sudan - the black pharaohs

The Meroe Pyramids.

The Meroe Pyramids are located in the North-East of Sudan near the banks of the Nile in the area commonly known as Nubia. There are close to two hundred pyramids in a relatively small area, the ancient burial site of the Merotic Kingdom (sometimes known as the Kingdom of Kush). The Pyramids are smaller than their Egyptian cousins but equally impressive due to their number. The first of the Meroe Pyramids were built about 800 years after the last Egyptian pyramids were completed. The Meroe pyramids were constructed from large blocks of sandstone. They're angled more steeply than the Egyptian pyramids.
The Kush Kingdom flourished for 900 hundred years from around 800 B.C. to 280 A.D. and held power over a vast area covering much of the Nile Delta and as far south as Khartoum. Meroe became very important as the Kingdom's center from around 300 B.C. to 280 A.D. Egyptian influence remained strong and Egyptian artisans were used to build the Meroe Pyramids to commemorate dead royalty. The dead were buried in chambers underneath the pyramids.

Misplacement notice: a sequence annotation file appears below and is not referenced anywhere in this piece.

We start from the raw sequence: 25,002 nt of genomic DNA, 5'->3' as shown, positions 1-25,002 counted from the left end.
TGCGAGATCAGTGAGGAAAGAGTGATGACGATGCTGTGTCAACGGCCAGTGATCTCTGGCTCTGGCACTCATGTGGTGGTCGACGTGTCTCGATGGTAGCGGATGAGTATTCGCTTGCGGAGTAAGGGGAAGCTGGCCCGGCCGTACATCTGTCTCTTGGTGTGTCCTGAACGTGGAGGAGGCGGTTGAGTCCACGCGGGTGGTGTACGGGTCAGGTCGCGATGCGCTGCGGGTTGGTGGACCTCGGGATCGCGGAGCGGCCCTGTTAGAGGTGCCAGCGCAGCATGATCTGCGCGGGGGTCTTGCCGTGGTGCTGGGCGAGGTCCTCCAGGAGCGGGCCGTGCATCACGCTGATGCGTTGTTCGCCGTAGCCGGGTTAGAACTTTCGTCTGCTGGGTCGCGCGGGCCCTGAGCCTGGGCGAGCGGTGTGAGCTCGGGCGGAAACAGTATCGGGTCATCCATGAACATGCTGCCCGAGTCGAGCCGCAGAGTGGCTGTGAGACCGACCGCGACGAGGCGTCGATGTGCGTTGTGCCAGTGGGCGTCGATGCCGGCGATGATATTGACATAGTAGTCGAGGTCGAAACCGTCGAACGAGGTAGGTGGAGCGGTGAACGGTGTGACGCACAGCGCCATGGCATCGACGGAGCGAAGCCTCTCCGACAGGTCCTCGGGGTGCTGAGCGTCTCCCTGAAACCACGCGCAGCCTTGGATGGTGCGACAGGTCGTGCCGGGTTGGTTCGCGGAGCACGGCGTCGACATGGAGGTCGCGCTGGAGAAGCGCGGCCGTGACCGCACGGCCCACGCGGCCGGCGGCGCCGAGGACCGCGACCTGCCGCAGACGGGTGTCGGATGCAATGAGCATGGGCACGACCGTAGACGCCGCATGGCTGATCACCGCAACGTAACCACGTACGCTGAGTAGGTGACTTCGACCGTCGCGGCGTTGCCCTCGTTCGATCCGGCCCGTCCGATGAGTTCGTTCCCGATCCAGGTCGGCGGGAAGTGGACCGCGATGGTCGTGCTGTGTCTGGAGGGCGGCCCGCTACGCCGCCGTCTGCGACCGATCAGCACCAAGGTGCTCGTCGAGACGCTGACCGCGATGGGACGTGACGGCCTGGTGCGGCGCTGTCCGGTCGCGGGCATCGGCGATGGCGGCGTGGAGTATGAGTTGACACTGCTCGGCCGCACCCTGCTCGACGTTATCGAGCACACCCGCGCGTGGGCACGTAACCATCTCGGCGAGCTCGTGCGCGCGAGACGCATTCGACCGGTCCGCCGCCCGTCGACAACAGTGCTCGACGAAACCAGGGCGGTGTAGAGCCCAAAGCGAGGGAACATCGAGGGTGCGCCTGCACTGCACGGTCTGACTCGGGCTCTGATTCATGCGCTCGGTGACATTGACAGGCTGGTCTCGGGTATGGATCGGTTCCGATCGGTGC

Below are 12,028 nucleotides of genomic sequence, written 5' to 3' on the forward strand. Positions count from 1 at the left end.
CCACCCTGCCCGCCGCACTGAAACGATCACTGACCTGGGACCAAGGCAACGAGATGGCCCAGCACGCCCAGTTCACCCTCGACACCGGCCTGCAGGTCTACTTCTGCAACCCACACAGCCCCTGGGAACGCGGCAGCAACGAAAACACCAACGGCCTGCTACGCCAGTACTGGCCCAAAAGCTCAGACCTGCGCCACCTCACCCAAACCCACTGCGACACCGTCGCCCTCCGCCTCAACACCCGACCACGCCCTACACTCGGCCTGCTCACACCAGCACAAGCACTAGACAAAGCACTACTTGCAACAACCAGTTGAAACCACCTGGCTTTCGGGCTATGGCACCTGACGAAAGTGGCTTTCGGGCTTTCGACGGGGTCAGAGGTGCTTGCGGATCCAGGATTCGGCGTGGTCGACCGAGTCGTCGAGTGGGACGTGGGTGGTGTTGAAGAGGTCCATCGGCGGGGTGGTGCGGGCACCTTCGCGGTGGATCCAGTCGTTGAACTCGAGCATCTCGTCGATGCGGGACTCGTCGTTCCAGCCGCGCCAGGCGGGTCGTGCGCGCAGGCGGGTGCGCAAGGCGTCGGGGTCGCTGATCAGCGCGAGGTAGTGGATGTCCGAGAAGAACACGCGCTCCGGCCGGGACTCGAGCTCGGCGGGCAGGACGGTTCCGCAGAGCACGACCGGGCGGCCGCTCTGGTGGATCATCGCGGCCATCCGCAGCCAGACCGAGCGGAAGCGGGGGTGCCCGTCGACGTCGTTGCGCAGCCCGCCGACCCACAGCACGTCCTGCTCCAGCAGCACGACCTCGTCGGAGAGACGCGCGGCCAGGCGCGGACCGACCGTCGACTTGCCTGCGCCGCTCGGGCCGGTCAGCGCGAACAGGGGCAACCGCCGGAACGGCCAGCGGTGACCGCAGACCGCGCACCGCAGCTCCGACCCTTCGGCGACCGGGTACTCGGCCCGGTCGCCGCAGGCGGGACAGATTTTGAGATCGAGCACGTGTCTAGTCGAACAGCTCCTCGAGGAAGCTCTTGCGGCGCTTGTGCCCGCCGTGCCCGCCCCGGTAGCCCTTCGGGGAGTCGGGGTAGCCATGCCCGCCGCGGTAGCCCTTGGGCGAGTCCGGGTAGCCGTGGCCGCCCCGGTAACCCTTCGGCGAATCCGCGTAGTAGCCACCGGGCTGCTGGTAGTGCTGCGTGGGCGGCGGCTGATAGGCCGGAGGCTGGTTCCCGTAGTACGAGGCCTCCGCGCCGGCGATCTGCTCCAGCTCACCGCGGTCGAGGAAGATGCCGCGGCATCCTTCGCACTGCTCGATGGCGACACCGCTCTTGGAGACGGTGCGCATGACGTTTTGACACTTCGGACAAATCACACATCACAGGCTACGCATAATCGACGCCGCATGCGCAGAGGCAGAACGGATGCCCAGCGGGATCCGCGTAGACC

Excavations of the Pyramids started in mid 19th Century. Most notoriously, an Italian explorer, Giuseppe Ferlini (1800-1870), smashed the tops off 40 pyramids in a quest to find treasure. What was found was brought back to British and German museums along with samples of Meroitic writing and reliefs depicting historical events. Through the years, the pyramids have been plundered of all their wealth and left to the elements. But many of the pyramids still stand and their architectural elegance is worth a trip. Some of the pyramids have been reconstructed so you get a good idea of what they must have looked like.